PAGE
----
Risk, Pre-crime and Counter-terrorism: Assessing Pakistan’s Approach

J. Riaz Hussain

Global Politics Review
Vol. 4, no. 1 (April 2018): 59-66.
DOI: 10.5281/zenodo.1237361
GPR ID: 2464-9929_v04_i01_p059
Received: March 12, 2018. Accepted: March 28, 2018. Published: April 30, 2018.

ABSTRACT: There is a gradual global shift in understanding counterterrorism from a risk management perspective. It takes into account the idea of Risk Society and can explain diverse practices adopted by states, particularly after September 11, 2001, in tackling terrorism. The resultant birth of a culture of fear dictates deviation in the aim of national security strategies from ensuring justice to safety through pre-emption. The Western states have of late increasingly stressed the need to eliminate the threat of terrorism as their top priority. Surprisingly, though, there is a dearth of certain crucial states in the prevalent discourse, which, despite being disadvantaged in the wake of developmental challenges, have encompassed congruent transformations. This paper aims to analyse whether Pakistan’s security and counterterrorism initiatives match those states that continue to invoke the primary interest of scholars and researchers around the globe. Such analysis retains the lens of risk management as a mode of governance in countering terrorism.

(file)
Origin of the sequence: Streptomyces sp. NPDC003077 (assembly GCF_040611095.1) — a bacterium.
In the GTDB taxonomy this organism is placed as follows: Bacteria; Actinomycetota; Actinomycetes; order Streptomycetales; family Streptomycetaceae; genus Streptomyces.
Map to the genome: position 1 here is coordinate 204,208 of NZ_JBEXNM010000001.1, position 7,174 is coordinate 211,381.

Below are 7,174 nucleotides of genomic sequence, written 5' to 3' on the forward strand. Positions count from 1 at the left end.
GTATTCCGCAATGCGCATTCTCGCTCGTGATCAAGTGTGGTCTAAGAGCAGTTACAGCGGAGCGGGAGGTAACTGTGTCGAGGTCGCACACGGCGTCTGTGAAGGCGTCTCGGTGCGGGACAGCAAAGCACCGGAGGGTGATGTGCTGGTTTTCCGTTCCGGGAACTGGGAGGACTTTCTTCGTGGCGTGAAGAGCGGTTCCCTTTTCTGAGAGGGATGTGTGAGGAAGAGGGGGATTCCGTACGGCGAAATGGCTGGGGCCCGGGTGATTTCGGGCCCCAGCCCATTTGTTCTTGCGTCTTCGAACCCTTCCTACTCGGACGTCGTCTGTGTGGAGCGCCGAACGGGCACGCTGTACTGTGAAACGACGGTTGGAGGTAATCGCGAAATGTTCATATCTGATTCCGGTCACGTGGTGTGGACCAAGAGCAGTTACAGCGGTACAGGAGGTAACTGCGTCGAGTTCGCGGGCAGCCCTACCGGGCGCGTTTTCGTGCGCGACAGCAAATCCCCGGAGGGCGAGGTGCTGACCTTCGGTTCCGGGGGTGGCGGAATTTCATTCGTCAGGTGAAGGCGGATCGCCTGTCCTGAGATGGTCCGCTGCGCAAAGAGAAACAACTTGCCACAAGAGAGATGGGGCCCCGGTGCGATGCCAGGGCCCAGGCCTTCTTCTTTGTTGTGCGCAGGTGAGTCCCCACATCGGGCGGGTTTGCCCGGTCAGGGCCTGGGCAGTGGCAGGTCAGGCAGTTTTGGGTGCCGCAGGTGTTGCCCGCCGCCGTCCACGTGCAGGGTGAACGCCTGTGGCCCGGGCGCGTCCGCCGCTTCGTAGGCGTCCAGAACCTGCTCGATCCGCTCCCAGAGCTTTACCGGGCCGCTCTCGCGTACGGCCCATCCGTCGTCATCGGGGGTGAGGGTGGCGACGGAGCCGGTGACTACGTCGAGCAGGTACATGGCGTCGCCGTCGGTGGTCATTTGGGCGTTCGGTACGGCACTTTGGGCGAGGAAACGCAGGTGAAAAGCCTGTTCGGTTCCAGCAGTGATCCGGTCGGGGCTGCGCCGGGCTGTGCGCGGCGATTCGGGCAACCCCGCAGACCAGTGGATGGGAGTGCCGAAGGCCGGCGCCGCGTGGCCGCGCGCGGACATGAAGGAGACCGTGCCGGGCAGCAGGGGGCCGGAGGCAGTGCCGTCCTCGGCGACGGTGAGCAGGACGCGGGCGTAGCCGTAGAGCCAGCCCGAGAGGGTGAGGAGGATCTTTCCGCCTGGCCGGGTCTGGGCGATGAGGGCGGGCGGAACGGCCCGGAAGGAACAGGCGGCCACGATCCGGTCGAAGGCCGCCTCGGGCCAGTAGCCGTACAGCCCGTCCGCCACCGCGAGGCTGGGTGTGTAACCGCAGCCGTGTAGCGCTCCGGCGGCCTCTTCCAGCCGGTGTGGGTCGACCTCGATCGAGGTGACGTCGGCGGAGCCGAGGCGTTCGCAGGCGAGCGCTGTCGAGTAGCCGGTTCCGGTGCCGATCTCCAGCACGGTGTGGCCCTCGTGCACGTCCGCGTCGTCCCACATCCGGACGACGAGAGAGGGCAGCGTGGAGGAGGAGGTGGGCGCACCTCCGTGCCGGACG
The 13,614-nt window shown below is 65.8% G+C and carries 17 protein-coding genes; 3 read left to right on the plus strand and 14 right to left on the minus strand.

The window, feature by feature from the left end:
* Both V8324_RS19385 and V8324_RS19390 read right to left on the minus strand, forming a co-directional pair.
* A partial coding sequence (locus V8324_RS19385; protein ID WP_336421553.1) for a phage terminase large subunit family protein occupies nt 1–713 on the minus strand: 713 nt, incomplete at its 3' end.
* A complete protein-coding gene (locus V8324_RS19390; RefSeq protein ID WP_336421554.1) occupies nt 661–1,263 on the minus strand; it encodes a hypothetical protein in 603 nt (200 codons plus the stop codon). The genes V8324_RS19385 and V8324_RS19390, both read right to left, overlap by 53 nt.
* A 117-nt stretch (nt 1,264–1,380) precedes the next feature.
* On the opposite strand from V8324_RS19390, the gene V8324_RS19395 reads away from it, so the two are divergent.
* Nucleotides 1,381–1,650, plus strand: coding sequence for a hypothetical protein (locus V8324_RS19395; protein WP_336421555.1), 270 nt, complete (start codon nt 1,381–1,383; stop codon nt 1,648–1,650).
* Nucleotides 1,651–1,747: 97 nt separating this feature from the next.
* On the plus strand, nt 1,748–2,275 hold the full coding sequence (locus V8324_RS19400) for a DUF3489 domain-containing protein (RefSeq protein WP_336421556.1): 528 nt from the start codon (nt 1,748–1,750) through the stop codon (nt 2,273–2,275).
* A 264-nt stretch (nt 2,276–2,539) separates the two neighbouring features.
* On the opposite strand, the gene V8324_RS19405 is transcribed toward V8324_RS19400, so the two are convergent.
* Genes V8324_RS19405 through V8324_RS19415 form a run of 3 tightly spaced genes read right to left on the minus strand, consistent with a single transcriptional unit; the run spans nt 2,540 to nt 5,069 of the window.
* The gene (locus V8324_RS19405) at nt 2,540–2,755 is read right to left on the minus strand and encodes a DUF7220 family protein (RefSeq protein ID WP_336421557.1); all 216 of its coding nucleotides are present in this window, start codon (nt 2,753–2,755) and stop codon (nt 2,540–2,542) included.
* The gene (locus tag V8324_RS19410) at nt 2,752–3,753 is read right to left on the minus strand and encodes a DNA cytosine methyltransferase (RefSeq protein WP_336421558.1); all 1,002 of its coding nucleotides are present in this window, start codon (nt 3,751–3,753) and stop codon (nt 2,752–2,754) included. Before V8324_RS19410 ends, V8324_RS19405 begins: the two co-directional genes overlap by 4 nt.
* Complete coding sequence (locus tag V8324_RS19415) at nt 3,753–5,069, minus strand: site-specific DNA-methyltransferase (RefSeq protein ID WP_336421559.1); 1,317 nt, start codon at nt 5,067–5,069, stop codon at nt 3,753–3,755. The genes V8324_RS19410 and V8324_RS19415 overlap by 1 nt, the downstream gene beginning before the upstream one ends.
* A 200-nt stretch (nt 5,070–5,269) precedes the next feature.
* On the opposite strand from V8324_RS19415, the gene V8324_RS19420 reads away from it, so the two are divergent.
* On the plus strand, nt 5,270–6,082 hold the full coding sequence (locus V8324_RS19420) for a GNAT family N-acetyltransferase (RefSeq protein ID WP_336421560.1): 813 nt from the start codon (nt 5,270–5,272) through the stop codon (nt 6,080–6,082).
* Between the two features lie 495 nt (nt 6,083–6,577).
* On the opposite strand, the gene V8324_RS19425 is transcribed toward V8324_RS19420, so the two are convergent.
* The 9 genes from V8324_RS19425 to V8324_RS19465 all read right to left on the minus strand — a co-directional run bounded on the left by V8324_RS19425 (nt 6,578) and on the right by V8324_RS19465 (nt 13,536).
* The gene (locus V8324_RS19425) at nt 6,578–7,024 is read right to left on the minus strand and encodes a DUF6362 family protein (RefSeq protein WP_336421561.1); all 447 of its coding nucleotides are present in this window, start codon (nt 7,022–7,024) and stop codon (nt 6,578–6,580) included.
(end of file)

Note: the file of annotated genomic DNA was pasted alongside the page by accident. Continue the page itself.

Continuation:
Keywords: Risk, Counter-Terrorism, Proportionality, Challenges, Appraisal, Policy.

Copyright by the Author.  This is an Open Access article licensed by Global Politics Review under the terms and conditions of the Creative Commons Attribution-NonCommercial 4.0 License Creative Commons License.



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